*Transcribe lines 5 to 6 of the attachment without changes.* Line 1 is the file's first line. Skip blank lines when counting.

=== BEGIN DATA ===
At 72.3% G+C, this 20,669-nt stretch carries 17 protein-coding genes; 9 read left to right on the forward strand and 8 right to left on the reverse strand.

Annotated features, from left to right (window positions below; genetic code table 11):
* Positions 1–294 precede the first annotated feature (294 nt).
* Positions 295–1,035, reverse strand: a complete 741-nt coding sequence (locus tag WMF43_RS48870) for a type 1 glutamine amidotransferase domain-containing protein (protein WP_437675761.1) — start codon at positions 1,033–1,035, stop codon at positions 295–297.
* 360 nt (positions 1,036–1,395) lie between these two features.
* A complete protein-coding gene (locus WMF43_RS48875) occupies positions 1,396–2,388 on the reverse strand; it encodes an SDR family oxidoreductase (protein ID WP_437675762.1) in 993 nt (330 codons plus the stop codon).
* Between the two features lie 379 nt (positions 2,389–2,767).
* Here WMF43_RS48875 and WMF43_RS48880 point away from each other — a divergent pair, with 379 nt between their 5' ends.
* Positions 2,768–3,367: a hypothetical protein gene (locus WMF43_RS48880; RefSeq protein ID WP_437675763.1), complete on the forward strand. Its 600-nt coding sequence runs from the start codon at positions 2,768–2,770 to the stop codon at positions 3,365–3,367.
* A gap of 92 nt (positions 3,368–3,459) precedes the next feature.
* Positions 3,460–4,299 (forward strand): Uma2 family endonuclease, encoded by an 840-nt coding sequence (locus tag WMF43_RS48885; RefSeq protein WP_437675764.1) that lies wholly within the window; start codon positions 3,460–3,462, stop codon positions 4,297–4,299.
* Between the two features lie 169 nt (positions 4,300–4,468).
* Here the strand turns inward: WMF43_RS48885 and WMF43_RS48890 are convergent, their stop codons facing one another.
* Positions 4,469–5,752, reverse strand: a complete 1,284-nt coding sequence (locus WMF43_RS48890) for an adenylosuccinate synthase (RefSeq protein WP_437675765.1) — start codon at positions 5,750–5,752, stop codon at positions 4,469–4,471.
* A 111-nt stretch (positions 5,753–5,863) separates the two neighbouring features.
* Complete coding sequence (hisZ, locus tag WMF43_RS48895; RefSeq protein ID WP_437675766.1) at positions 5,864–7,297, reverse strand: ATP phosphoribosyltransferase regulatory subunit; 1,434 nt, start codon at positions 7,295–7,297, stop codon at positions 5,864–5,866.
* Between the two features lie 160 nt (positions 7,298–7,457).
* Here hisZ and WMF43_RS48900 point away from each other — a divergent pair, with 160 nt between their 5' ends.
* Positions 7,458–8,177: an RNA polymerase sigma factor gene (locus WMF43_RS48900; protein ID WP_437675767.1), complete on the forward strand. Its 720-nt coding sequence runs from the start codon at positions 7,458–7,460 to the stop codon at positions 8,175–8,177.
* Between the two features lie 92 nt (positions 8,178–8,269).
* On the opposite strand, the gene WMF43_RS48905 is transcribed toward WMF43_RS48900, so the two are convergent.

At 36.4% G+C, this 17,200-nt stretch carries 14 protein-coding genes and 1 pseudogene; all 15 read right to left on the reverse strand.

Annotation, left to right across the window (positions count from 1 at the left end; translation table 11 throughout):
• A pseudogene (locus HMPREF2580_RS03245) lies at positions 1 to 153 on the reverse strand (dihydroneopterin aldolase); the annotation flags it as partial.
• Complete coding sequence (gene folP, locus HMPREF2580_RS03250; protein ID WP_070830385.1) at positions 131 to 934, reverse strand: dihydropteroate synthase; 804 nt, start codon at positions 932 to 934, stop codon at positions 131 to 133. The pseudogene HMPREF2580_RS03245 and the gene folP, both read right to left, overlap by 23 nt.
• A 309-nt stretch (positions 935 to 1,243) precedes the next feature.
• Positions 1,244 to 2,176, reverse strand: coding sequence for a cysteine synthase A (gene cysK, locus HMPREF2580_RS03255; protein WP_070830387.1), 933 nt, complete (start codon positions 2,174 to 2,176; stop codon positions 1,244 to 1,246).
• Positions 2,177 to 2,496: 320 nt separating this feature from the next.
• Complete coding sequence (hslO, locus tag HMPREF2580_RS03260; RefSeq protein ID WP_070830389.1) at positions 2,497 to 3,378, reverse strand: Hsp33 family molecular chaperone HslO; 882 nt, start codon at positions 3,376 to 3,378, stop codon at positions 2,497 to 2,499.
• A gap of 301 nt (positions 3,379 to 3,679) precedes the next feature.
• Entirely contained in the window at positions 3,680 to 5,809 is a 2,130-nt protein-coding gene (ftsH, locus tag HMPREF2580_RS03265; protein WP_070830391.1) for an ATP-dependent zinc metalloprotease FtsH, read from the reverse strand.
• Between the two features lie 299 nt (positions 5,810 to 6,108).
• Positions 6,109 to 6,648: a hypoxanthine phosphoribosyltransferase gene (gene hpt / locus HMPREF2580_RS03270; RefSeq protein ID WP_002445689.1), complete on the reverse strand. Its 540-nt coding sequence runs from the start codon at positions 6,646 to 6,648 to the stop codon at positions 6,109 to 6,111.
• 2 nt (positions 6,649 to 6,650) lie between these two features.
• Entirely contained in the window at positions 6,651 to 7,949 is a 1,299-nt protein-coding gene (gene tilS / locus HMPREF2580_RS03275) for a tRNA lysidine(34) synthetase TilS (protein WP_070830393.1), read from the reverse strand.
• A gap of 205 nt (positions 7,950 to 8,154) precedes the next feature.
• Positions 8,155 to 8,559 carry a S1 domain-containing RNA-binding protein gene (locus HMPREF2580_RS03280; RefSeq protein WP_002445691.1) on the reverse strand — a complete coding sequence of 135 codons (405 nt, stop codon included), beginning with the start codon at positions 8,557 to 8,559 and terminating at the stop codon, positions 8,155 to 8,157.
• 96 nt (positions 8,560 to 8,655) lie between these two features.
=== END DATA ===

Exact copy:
* 360 nt (positions 1,036–1,395) lie between these two features.
* A complete protein-coding gene (locus WMF43_RS48875) occupies positions 1,396–2,388 on the reverse strand; it encodes an SDR family oxidoreductase (protein ID WP_437675762.1) in 993 nt (330 codons plus the stop codon).